A storm from December 10 to 11 brought heavy rain and gusty winds to the Northeast. The greatest rainfall totals of 3 to 5 inches were generally found in areas closer to the coast from Maryland to Maine, resulting in localized road closures due to flooding. Wind gusts of 40 to 60 mph were also recorded near the coast, resulting in some scattered downed trees and wires and power outages. Additionally, the storm produced snowfall amounts of generally 6 inches or less in several areas, including the first measurable snow of the season for the Washington, D.C. area. A major storm brought excessive rain and gusty winds to the region from December 17 to 19. The storm’s track brought warm, unusually moist air into the region, allowing precipitation to fall as rain in most locations. Areas on the storm’s east side from about eastern Maryland into eastern Pennsylvania and New Jersey through eastern and northern New York and New England saw the bulk of the rainfall, with most spots seeing 1 to 6 inches but up to 8 inches in parts of Maine and New Hampshire. December 18 ranked among the 10 wettest December days on record for multiple sites including Newark, New Jersey; Concord, New Hampshire; Burlington, Vermont; Philadelphia, Pennsylvania; Providence, Rhode Island; and LaGuardia Airport, New York. The heavy rain fell on already saturated ground in parts of Pennsylvania, New Jersey, southeastern New York, and southern New England, while melting snowpack and frozen ground contributed to extreme runoff into waterways in northern New York and northern New England. Flooding continued for days after the initial precipitation as main stem rivers swelled. Water levels on multiple waterways in some of the hardest hit areas reached unusually high levels, particularly in northern New England. Preliminary data indicates the Swift River at Roxbury, Maine, saw a record-high crest and several waterways in the state including points along the Kennebec, Androscoggin, Piscataquis, and Saco Rivers in Maine reached one of their four highest levels. Similarly, waterways such as the Pemigewasset and Ammonoosuc Rivers in New Hampshire, the Lamoille River in Vermont, and the Pawtucket and Woonasquatucket Rivers in Rhode Island reached one of their four highest levels. Water levels reached among the ten highest at other sites including those along the Sacandaga and East Branch AuSable Rivers in New York and the Ramapo, Raritan, and Pompton Rivers in New Jersey. Floodwaters inundated homes and buildings and swamped roads and bridges, resulting in water rescues and evacuations. At least 100 state roads and multiple bridges throughout Maine were closed, damaged, or washed away, isolating some towns and resorts. Flooding in coastal areas due to a combination of rain and high water levels led to dune erosion, road closures, and flooded buildings. Additionally, wind gusts of 40 to 72 mph, combined with saturated soil, downed trees and wires which blocked roads and caused power outages. Over 800,000 customers in the Northeast lost power, including more than 400,000 in Maine, roughly half the state, and over 240,000 in Massachusetts. Some customers were without power for days, with over 130,000 Maine customers still without power three days after the storm. Other impacts included hundreds of delayed or cancelled flights and school closures for several days. The storm resulted in at least four fatalities. As the low-pressure system exited the region, cold air on the backside of the storm produced some snowfall, with the greatest amounts of up to 12 inches in western New York and higher elevations of southwestern Pennsylvania, western Maryland, and eastern West Virginia. The Northeast saw another round of precipitation from December 27 to 28. Up to 3 inches of rain fell in portions of Maryland, Delaware, eastern Pennsylvania, and New Jersey, where ground was already saturated and some waterways were still elevated. Localized flooding led to some road closures and a few water rescues. In addition, December 28 became the wettest December day on record at Islip, New York, which saw 3.04 inches of precipitation. Much of December’s precipitation fell as rain instead of snow due largely to above-normal temperatures. The entire region saw a snowfall deficit, with this December tying as the least snowy on record for Worcester, Massachusetts, and Hartford, Connecticut, both with only a trace. Interestingly, brief snow events allowed sites like Wilmington, Delaware; Dulles Airport, Virginia; and Charleston, West Virginia, to see as much as or more snow than sites like Worcester, Massachusetts; Concord, New Hampshire; and Portland, Maine. The lack of snow this December was a continuation of a longer-term trend in a handful of major Northeast cities. For instance, Baltimore, Maryland, and Philadelphia, Pennsylvania, have not recorded over an inch of snow since late January 2022, over 700 days or nearly two years, their longest such streaks on record. Central Park, New York, and Dulles Airport, Virginia, are in a similar situation, not seeing over an inch of snow since mid-February 2022 and mid-March 2022, also record-long streaks.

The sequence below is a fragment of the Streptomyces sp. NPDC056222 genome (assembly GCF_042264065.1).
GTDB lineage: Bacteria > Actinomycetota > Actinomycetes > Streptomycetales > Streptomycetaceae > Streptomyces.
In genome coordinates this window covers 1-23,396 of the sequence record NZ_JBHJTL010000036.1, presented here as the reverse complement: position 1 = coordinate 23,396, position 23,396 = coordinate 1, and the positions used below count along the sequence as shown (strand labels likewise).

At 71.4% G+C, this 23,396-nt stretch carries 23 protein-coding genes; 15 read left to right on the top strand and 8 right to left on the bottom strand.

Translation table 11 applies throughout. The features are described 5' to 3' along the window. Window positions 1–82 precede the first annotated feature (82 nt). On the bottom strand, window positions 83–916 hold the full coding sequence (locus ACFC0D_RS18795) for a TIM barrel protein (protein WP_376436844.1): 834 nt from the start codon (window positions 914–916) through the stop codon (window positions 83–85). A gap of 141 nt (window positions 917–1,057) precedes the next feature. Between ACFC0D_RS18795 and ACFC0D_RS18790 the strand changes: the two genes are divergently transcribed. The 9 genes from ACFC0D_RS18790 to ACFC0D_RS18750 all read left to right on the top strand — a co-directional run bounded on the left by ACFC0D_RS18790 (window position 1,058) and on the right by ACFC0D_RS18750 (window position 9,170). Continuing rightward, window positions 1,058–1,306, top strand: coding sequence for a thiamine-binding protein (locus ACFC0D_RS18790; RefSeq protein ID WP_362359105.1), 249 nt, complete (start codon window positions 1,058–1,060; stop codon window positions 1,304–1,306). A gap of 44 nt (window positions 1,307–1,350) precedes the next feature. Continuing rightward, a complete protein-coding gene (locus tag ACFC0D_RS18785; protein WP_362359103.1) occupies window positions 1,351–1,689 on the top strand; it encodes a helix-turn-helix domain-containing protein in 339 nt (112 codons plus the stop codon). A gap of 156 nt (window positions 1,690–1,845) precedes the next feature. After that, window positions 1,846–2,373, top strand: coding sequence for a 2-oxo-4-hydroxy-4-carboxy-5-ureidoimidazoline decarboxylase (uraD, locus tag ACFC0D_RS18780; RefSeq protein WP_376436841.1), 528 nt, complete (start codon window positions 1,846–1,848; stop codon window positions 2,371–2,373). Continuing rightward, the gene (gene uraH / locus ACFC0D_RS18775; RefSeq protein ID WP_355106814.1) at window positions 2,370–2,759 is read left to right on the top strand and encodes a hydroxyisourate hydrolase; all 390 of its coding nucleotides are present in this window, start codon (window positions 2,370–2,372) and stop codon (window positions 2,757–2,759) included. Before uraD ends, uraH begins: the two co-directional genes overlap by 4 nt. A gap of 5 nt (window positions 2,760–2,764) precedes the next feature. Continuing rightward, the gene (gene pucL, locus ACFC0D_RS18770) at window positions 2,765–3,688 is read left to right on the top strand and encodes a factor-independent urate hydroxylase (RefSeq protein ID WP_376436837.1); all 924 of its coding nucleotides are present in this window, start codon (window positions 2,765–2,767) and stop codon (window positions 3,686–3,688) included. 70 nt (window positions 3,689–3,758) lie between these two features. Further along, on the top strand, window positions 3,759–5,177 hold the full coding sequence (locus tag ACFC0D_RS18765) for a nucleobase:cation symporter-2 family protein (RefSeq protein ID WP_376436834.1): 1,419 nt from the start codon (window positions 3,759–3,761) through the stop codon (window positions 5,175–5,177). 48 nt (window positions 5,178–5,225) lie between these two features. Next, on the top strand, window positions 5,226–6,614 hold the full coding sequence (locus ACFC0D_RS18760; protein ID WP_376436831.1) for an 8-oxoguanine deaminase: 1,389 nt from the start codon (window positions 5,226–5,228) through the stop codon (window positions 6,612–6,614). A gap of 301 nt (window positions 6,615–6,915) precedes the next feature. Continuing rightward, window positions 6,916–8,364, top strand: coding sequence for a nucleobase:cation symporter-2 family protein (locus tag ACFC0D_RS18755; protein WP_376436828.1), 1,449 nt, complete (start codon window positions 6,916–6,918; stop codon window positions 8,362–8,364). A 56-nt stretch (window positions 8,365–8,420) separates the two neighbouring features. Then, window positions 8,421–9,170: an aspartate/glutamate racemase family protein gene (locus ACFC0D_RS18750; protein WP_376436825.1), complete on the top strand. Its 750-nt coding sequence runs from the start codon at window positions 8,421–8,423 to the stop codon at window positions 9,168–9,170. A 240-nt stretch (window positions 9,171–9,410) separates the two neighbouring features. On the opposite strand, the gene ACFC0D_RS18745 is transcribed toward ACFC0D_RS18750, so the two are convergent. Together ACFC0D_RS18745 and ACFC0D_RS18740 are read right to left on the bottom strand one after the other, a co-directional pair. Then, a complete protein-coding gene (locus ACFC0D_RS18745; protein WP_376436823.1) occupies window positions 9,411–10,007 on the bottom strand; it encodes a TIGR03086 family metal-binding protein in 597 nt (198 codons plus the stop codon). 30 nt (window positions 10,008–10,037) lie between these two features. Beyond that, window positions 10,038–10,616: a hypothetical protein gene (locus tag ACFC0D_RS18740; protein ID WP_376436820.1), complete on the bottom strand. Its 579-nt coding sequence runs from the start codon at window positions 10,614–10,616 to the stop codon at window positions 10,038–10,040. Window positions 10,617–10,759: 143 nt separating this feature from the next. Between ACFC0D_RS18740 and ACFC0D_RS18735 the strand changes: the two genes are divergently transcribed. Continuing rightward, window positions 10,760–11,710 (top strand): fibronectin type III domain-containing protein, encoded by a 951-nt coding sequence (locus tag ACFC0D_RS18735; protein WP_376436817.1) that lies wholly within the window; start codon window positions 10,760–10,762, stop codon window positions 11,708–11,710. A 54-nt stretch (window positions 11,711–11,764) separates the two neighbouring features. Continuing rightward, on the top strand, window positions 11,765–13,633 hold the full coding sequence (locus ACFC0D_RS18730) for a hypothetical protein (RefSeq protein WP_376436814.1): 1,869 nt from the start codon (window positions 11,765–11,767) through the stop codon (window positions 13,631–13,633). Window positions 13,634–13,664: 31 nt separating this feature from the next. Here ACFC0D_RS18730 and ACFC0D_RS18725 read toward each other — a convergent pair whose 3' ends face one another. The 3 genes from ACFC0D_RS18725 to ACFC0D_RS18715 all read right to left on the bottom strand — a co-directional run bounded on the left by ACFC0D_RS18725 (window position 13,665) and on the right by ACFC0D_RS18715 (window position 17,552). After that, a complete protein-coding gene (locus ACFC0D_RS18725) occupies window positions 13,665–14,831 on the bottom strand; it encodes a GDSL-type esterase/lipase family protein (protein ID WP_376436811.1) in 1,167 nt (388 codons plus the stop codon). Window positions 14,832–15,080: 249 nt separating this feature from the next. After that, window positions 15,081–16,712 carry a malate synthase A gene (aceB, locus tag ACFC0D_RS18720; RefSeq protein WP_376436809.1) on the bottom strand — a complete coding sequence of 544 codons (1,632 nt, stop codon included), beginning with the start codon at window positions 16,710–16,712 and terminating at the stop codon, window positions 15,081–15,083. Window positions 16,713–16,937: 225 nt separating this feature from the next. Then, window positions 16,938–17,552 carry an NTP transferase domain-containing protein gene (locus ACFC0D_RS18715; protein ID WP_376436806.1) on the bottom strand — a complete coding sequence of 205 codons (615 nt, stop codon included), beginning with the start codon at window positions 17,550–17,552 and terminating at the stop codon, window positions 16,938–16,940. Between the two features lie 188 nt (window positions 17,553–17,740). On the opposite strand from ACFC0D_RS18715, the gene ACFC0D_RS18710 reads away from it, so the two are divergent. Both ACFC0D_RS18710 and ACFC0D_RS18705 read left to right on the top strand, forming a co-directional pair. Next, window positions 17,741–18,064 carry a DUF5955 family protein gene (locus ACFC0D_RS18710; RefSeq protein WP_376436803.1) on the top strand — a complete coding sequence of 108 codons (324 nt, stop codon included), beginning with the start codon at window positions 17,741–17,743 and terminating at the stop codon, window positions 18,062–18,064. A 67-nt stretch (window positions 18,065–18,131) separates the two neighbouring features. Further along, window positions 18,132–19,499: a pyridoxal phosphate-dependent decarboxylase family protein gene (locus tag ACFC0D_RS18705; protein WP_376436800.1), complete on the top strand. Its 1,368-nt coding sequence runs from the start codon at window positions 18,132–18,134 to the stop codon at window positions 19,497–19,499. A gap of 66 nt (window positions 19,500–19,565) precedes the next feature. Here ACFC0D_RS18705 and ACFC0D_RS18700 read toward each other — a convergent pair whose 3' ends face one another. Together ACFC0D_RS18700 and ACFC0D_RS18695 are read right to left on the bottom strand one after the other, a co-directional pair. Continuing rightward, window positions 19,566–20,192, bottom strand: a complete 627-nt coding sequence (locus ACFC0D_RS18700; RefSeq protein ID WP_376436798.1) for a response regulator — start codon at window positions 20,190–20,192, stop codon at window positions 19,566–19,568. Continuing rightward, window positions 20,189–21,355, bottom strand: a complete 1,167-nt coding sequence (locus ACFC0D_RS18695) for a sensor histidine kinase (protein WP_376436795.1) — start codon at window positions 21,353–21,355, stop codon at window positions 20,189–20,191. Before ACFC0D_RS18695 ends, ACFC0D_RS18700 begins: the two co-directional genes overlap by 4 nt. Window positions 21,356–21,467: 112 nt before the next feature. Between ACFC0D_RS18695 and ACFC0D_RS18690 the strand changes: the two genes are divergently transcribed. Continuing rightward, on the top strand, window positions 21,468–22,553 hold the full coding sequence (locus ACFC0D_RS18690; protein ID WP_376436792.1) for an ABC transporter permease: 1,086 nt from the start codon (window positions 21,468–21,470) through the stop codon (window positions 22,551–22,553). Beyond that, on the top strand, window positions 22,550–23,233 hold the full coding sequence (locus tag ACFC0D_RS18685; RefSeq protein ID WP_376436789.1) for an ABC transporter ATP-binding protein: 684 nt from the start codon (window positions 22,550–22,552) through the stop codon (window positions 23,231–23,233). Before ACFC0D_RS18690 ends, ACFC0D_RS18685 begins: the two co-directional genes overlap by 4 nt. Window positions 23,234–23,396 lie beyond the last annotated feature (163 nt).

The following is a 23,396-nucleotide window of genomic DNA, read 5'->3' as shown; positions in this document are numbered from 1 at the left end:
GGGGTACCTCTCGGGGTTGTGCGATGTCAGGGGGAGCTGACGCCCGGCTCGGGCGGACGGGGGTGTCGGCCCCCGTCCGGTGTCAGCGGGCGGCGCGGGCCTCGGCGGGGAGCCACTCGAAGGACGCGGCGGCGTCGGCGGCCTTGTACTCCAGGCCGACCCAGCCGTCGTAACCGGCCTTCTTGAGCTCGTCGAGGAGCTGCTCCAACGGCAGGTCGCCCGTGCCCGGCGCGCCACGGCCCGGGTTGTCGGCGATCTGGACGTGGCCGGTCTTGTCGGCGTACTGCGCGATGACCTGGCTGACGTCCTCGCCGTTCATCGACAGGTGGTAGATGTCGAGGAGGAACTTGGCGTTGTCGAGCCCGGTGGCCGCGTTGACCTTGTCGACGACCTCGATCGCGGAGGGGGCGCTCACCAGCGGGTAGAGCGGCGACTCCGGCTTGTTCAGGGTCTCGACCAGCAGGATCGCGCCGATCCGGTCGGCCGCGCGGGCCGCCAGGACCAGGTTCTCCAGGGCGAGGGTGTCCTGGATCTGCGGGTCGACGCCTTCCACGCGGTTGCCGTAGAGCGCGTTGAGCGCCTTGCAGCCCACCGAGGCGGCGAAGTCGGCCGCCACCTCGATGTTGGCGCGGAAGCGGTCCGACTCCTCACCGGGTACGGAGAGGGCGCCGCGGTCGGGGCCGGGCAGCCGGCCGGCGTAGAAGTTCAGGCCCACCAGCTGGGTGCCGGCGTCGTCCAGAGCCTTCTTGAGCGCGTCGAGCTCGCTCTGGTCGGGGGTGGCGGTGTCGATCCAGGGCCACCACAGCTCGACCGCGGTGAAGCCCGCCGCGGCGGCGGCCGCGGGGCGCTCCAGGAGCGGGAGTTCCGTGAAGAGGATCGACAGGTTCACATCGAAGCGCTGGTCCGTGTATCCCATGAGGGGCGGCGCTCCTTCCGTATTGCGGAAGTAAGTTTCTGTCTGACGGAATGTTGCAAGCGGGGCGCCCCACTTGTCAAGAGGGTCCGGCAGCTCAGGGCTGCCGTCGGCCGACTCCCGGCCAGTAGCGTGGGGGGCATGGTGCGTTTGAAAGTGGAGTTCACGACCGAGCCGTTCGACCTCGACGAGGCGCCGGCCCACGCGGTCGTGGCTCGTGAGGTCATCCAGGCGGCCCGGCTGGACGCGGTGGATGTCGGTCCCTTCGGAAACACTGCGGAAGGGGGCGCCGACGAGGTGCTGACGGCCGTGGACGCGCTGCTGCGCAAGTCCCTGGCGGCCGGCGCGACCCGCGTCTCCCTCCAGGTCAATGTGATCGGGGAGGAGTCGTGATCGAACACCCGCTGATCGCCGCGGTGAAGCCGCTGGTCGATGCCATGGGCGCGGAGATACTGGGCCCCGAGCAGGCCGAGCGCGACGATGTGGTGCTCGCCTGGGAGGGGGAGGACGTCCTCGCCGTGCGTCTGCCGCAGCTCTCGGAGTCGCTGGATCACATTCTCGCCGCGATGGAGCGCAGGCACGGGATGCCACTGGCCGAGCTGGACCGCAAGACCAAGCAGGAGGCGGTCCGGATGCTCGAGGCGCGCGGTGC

For more information, please visit the Northeast Regional Climate Center Home Page.